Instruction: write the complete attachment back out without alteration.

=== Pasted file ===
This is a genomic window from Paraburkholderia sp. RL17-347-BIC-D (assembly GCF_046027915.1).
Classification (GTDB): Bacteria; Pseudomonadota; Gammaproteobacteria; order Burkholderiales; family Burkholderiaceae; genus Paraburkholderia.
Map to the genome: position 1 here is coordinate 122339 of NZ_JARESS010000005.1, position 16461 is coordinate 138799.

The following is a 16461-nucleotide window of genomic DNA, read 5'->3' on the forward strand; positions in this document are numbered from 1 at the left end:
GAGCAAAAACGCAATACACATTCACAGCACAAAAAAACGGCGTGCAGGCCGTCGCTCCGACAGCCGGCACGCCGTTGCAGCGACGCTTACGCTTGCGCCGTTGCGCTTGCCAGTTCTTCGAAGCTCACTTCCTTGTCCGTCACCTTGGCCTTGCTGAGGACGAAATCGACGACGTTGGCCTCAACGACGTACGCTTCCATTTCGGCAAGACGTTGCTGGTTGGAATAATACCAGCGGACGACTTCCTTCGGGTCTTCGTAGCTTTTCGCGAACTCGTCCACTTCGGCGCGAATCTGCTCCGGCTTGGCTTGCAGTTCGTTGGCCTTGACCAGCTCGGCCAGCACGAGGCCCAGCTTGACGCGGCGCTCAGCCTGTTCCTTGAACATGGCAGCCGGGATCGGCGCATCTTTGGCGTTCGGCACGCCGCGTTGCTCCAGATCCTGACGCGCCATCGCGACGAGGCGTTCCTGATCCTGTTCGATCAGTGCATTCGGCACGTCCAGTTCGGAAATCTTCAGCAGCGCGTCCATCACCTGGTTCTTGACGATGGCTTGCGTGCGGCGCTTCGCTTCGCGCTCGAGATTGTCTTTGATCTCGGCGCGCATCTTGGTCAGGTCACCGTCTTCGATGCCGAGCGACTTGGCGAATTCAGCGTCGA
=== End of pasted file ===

This is a genomic window from Paraburkholderia sp. RL17-347-BIC-D (assembly GCF_046027915.1).
Classification (GTDB): Bacteria; Pseudomonadota; Gammaproteobacteria; order Burkholderiales; family Burkholderiaceae; genus Paraburkholderia.
Map to the genome: position 1 here is coordinate 122339 of NZ_JARESS010000005.1, position 16461 is coordinate 138799.

The following is a 16461-nucleotide window of genomic DNA, read 5'->3' on the forward strand; positions in this document are numbered from 1 at the left end:
GAGCAAAAACGCAATACACATTCACAGCACAAAAAAACGGCGTGCAGGCCGTCGCTCCGACAGCCGGCACGCCGTTGCAGCGACGCTTACGCTTGCGCCGTTGCGCTTGCCAGTTCTTCGAAGCTCACTTCCTTGTCCGTCACCTTGGCCTTGCTGAGGACGAAATCGACGACGTTGGCCTCAACGACGTACGCTTCCATTTCGGCAAGACGTTGCTGGTTGGAATAATACCAGCGGACGACTTCCTTCGGGTCTTCGTAGCTTTTCGCGAACTCGTCCACTTCGGCGCGAATCTGCTCCGGCTTGGCTTGCAGTTCGTTGGCCTTGACCAGCTCGGCCAGCACGAGGCCCAGCTTGACGCGGCGCTCAGCCTGTTCCTTGAACATGGCAGCCGGGATCGGCGCATCTTTGGCGTTCGGCACGCCGCGTTGCTCCAGATCCTGACGCGCCATCGCGACGAGGCGTTCCTGATCCTGTTCGATCAGTGCATTCGGCACGTCCAGTTCGGAAATCTTCAGCAGCGCGTCCATCACCTGGTTCTTGACGATGGCTTGCGTGCGGCGCTTCGCTTCGCGCTCGAGATTGTCTTTGATCTCGGCGCGCATCTTGGTCAGGTCACCGTCTTCGATGCCGAGCGACTTGGCGAATTCAGCGTCGA